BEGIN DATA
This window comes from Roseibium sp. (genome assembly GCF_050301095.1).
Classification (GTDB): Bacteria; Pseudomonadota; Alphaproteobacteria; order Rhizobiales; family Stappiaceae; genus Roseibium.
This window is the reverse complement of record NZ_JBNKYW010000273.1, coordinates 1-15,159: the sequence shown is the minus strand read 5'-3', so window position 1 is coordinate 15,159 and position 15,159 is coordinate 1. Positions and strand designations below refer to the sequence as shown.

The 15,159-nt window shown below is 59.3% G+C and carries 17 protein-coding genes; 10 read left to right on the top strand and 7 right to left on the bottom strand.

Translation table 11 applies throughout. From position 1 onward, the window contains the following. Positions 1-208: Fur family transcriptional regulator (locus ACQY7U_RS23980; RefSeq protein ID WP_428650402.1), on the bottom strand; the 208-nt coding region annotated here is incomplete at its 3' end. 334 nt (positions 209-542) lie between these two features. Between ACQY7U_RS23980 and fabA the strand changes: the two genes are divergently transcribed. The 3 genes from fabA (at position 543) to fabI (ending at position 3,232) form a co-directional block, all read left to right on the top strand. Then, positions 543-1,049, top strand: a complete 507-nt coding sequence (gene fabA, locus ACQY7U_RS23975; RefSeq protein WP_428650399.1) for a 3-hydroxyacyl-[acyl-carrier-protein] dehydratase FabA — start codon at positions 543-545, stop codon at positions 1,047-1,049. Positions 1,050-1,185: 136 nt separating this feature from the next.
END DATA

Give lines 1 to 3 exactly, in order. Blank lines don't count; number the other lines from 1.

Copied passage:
This window comes from Roseibium sp. (genome assembly GCF_050301095.1).
Classification (GTDB): Bacteria; Pseudomonadota; Alphaproteobacteria; order Rhizobiales; family Stappiaceae; genus Roseibium.
This window is the reverse complement of record NZ_JBNKYW010000273.1, coordinates 1-15,159: the sequence shown is the minus strand read 5'-3', so window position 1 is coordinate 15,159 and position 15,159 is coordinate 1. Positions and strand designations below refer to the sequence as shown.